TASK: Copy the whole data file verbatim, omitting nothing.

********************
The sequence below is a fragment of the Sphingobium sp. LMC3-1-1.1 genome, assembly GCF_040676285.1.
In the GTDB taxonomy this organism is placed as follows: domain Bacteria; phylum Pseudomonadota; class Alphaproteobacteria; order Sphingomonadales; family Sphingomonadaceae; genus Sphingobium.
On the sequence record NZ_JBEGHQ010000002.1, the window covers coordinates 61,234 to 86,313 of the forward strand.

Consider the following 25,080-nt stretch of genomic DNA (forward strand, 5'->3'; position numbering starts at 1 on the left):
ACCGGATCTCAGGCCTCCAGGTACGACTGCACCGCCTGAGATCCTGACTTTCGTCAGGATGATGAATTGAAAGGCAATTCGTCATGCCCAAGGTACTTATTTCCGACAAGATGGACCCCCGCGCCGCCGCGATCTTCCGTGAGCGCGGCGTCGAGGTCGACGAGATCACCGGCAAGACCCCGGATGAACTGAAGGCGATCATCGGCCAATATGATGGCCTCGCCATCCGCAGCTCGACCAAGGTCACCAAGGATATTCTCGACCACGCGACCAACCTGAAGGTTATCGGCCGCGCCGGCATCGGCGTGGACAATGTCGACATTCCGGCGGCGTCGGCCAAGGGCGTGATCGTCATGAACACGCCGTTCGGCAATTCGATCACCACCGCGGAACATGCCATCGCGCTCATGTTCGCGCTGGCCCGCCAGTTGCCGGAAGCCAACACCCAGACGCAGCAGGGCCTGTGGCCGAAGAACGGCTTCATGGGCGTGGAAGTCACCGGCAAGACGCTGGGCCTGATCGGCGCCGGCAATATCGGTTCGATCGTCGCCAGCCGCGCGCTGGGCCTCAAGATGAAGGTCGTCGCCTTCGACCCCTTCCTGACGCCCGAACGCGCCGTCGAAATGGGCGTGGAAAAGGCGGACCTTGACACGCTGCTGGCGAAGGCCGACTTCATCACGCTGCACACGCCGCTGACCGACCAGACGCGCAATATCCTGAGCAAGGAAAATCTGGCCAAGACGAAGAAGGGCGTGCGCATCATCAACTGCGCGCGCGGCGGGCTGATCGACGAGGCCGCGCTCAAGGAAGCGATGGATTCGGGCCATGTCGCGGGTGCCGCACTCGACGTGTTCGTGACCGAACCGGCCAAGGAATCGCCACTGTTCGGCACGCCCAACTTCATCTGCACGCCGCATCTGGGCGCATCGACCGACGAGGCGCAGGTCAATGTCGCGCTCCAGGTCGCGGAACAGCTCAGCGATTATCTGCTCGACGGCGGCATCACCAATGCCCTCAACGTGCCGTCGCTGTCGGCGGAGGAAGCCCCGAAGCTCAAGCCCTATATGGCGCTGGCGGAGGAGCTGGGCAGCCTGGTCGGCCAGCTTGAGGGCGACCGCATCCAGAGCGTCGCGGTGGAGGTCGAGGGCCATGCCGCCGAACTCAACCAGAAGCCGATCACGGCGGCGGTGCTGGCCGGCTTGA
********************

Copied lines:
The sequence below is a fragment of the Sphingobium sp. LMC3-1-1.1 genome, assembly GCF_040676285.1.
In the GTDB taxonomy this organism is placed as follows: domain Bacteria; phylum Pseudomonadota; class Alphaproteobacteria; order Sphingomonadales; family Sphingomonadaceae; genus Sphingobium.
On the sequence record NZ_JBEGHQ010000002.1, the window covers coordinates 61,234 to 86,313 of the forward strand.

Consider the following 25,080-nt stretch of genomic DNA (forward strand, 5'->3'; position numbering starts at 1 on the left):
ACCGGATCTCAGGCCTCCAGGTACGACTGCACCGCCTGAGATCCTGACTTTCGTCAGGATGATGAATTGAAAGGCAATTCGTCATGCCCAAGGTACTTATTTCCGACAAGATGGACCCCCGCGCCGCCGCGATCTTCCGTGAGCGCGGCGTCGAGGTCGACGAGATCACCGGCAAGACCCCGGATGAACTGAAGGCGATCATCGGCCAATATGATGGCCTCGCCATCCGCAGCTCGACCAAGGTCACCAAGGATATTCTCGACCACGCGACCAACCTGAAGGTTATCGGCCGCGCCGGCATCGGCGTGGACAATGTCGACATTCCGGCGGCGTCGGCCAAGGGCGTGATCGTCATGAACACGCCGTTCGGCAATTCGATCACCACCGCGGAACATGCCATCGCGCTCATGTTCGCGCTGGCCCGCCAGTTGCCGGAAGCCAACACCCAGACGCAGCAGGGCCTGTGGCCGAAGAACGGCTTCATGGGCGTGGAAGTCACCGGCAAGACGCTGGGCCTGATCGGCGCCGGCAATATCGGTTCGATCGTCGCCAGCCGCGCGCTGGGCCTCAAGATGAAGGTCGTCGCCTTCGACCCCTTCCTGACGCCCGAACGCGCCGTCGAAATGGGCGTGGAAAAGGCGGACCTTGACACGCTGCTGGCGAAGGCCGACTTCATCACGCTGCACACGCCGCTGACCGACCAGACGCGCAATATCCTGAGCAAGGAAAATCTGGCCAAGACGAAGAAGGGCGTGCGCATCATCAACTGCGCGCGCGGCGGGCTGATCGACGAGGCCGCGCTCAAGGAAGCGATGGATTCGGGCCATGTCGCGGGTGCCGCACTCGACGTGTTCGTGACCGAACCGGCCAAGGAATCGCCACTGTTCGGCACGCCCAACTTCATCTGCACGCCGCATCTGGGCGCATCGACCGACGAGGCGCAGGTCAATGTCGCGCTCCAGGTCGCGGAACAGCTCAGCGATTATCTGCTCGACGGCGGCATCACCAATGCCCTCAACGTGCCGTCGCTGTCGGCGGAGGAAGCCCCGAAGCTCAAGCCCTATATGGCGCTGGCGGAGGAGCTGGGCAGCCTGGTCGGCCAGCTTGAGGGCGACCGCATCCAGAGCGTCGCGGTGGAGGTCGAGGGCCATGCCGCCGAACTCAACCAGAAGCCGATCACGGCGGCGGTGCTGGCCGGCTTGA